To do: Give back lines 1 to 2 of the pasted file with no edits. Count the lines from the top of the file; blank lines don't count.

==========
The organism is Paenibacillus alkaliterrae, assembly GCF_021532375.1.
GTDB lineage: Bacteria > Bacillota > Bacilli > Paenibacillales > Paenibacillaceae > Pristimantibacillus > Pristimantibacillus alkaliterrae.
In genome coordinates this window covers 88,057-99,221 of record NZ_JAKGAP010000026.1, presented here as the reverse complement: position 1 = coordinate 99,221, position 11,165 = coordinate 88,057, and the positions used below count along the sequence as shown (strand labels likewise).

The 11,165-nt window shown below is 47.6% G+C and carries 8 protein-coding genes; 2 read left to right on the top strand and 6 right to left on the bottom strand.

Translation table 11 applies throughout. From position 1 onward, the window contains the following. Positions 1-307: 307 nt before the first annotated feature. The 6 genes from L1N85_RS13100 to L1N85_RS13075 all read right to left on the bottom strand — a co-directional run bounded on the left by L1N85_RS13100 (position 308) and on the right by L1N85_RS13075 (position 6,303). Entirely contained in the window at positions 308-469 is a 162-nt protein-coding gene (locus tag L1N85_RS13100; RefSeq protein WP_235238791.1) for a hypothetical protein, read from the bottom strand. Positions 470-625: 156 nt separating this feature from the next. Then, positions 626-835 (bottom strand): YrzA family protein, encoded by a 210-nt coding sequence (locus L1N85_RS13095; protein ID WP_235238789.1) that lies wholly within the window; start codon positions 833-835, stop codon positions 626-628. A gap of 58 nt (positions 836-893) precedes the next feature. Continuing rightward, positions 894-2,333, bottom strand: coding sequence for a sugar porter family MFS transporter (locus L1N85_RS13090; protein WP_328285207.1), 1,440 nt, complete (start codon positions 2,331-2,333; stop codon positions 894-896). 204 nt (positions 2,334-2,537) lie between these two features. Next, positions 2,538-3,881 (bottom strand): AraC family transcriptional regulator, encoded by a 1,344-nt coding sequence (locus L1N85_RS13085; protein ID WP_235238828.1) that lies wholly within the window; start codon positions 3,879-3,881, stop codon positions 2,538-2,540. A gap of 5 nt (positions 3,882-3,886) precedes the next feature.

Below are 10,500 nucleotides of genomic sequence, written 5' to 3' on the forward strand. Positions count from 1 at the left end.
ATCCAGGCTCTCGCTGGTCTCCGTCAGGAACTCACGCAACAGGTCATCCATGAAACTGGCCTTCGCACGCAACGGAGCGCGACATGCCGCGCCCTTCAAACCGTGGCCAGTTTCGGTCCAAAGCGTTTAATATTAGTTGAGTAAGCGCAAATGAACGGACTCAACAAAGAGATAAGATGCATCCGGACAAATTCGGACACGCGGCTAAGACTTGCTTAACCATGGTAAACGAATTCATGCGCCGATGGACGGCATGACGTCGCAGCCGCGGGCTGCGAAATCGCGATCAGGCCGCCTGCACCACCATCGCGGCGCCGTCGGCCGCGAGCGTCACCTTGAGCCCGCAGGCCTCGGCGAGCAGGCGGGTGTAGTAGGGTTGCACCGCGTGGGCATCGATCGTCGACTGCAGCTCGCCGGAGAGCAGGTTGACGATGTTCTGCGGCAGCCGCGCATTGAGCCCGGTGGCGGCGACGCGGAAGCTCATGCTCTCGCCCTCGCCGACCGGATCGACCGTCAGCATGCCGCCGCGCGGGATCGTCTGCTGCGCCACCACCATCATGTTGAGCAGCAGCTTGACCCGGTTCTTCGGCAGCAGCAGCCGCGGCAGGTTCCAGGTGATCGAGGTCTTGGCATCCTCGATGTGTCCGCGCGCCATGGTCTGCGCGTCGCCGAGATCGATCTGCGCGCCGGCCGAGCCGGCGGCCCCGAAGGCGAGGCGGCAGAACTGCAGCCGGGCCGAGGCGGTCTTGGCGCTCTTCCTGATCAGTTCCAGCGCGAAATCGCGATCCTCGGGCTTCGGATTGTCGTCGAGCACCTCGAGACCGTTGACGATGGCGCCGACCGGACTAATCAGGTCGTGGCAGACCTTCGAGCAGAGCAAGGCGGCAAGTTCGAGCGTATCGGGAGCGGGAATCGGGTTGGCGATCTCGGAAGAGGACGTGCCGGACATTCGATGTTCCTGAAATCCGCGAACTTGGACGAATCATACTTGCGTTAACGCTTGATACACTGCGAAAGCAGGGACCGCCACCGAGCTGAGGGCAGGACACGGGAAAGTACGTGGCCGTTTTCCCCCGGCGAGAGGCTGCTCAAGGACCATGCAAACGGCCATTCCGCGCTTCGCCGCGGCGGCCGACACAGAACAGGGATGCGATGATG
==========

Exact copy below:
The organism is Paenibacillus alkaliterrae, assembly GCF_021532375.1.
GTDB lineage: Bacteria > Bacillota > Bacilli > Paenibacillales > Paenibacillaceae > Pristimantibacillus > Pristimantibacillus alkaliterrae.